Adam West


'The Batman' Deepfake Replaces Robert Pattinson With Adam West

The bleak, gritty world of Robert Pattinson's The Batman pops with color thanks to the use of deepfake technology. The crew at YouTube channel Corridor have upped the goofiness of the latest Batman movie, inserting Adam West in place of Pattinson as well as superimposing "WHAM!" and "POW!" graphics over scenes such as the opening sequence on a subway platform.
Picture for 'The Batman' Deepfake Replaces Robert Pattinson With Adam West

Adam West is having the last laugh with a deepfake of his campy 1960s Batman inserted into Robert Pattinson's The Batman

"The folks at Corridor have taken old footage from the 1960s Batman television show — specifically, Adam West’s campy Caped Crusader — and digitally added it to The Batman, replacing Robert Pattinson’s gripping sadboy," says Tim Grierson. "The clip is cleverly done, making a funny but familiar point: Boy, these recent Batman movies sure are serious. But what’s even funnier (albeit perhaps unintentionally so) is how this mock trailer underlines the cultural shift that’s happened around West’s 1960s portrayal. For a long time, it was dismissed as a joke. Now, nearly five years after his death, West may be having the last laugh."

Christopher Reeve, Adam West Rumored to Cameo in New 'Flash' Movie

Christopher Reeve and Adam West are coming back to don their respective capes in the 'Flash' movie -- that is, if you believe would-be leaks ... which have the DC internet ablaze. Rumors have been lying this week about supposed cameos that both Reeve and West -- who, of course,...

Amazing edit reimagines The Batman with Adam West instead of Robert Pattinson

By now, you've probably seen the new Batman film starring Robert Pattinson and if not, then you are missing out (unless you are Ben Shapiro).The film is one of the most grounded and gritty versions of the character we've ever and a far cry from one of the first big-screen adaptations of the DC Comics hero played by Adam West. Back in the 1960s, Batman wasn't so much of a brooding caped crusader, who listened to Nirvana and couldn't even crack a smile. He was quick-witted, funny, colourful and very good at dancing.So, what would happen if Adam West's take...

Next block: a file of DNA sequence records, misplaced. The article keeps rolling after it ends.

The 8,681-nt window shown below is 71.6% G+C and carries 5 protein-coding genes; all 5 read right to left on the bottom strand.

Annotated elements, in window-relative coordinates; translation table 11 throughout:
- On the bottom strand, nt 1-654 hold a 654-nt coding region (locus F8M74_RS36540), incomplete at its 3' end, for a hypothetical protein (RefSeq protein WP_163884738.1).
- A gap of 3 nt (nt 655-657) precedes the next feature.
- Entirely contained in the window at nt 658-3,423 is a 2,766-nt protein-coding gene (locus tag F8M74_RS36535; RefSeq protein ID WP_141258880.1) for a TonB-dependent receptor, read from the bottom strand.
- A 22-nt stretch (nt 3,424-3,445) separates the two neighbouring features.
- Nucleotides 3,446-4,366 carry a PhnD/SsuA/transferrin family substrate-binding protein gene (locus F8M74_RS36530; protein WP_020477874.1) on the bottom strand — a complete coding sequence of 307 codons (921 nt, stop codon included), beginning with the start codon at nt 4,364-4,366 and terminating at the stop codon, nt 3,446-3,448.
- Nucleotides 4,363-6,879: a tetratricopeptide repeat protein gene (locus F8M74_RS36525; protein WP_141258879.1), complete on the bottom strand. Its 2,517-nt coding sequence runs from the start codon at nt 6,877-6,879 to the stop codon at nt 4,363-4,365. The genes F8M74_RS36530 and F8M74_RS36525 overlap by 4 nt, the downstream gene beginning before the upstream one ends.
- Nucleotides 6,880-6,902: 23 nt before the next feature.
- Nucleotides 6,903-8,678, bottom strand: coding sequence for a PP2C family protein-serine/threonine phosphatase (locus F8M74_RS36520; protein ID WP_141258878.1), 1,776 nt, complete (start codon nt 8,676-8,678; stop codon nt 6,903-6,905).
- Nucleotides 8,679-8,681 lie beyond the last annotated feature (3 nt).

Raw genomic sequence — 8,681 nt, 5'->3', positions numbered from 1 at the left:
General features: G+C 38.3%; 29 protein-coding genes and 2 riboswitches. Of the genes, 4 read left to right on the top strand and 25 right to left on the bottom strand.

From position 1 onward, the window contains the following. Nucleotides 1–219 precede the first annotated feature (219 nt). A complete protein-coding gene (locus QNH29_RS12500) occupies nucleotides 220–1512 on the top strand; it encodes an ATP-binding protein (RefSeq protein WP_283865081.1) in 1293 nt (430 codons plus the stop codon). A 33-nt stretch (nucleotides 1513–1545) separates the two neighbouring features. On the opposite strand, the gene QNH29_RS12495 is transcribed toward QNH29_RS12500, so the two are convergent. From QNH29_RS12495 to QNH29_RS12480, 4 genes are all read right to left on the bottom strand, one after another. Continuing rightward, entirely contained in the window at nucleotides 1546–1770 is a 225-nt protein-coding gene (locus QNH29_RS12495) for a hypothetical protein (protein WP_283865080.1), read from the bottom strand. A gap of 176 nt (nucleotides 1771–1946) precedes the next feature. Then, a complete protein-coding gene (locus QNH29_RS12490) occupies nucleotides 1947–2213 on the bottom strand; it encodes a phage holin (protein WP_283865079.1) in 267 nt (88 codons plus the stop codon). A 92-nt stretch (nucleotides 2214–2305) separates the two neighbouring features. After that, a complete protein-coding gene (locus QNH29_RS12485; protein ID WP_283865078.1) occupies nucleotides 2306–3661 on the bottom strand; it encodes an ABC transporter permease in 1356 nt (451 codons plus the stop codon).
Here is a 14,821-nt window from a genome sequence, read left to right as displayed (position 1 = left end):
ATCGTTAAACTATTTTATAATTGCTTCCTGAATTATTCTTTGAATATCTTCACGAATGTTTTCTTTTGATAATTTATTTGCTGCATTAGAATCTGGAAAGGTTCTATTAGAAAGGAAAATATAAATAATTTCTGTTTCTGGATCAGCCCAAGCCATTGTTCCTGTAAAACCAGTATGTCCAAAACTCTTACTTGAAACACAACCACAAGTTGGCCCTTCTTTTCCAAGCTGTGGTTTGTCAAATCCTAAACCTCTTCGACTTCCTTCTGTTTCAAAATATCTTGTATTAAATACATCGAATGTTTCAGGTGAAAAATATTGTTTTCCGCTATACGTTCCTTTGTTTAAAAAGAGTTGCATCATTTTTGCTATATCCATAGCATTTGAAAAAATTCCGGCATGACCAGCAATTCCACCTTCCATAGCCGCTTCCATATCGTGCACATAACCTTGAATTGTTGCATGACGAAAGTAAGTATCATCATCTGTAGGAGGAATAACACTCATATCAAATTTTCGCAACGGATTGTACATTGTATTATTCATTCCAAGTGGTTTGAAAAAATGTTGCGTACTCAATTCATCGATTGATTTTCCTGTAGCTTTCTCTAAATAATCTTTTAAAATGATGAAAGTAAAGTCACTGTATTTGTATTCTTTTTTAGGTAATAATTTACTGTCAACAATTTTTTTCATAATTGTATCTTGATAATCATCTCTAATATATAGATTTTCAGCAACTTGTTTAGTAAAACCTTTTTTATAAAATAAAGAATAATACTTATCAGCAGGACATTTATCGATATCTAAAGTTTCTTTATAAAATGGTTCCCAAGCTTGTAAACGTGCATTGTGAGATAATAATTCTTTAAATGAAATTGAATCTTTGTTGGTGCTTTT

Nic Cage Shares What Adam West Told Him After He Revealed His Kick-Ass Character Was Modeled After Batman

Actors have their own inspirations for what helps them get into character. Academy Award-winner Nicolas Cage had his own idea of who to model for inspiration when he was in Kick-Ass. He played the character of Big Daddy who helped train his daughter, Hit-Girl, and made himself into a real-life superhero. So to better prepare for one of his best movies, what hero did Nicolas Cage draw from for inspiration to play a real-life Batman? Batman himself, of course! Nicolas Cage shared what Adam West told him when he revealed to him that his Batman was the inspiration for his Kick-Ass character.

Nicolas Cage remembers when Adam West made fun of his acting

Nicolas Cage has presumably developed a pretty thick skin when it comes to criticism of his performances. Although the actor undoubtedly has massive talent, he has certainly had his fair share of questionable roles in the past. But, one bit of criticism in particular sticks in Cage’s memory, when legendary actor Adam West made fun of his performance in the action movie Kick-Ass.

Adam West once shaded the Kick out of Nicolas Cage's A--

Nicolas Cage has been known to draw character inspiration from any number of sources: silent film, John Travolta, and in his most recent movie, The Unbearable Weight of Massive Talent — himself. For his role in the sorely underrated 2010 superhero flick Kick-Ass, Cage channeled the late, great Adam West — but that wasn't necessarily how West saw it.

Adam West, Burt Ward, & Yvonne Craig Look Back At Their Batman Series

No doubt the reaction Robin the Boy Wonder would have given to the response the media and generations of fans have given Adam West/Burt Ward Batman 1966-68 television series over the decades. Seeing that fervor, which was highlighted a few years back when the show was issued on Blu-ray for the first time, in many ways it feels like 1966 all over again.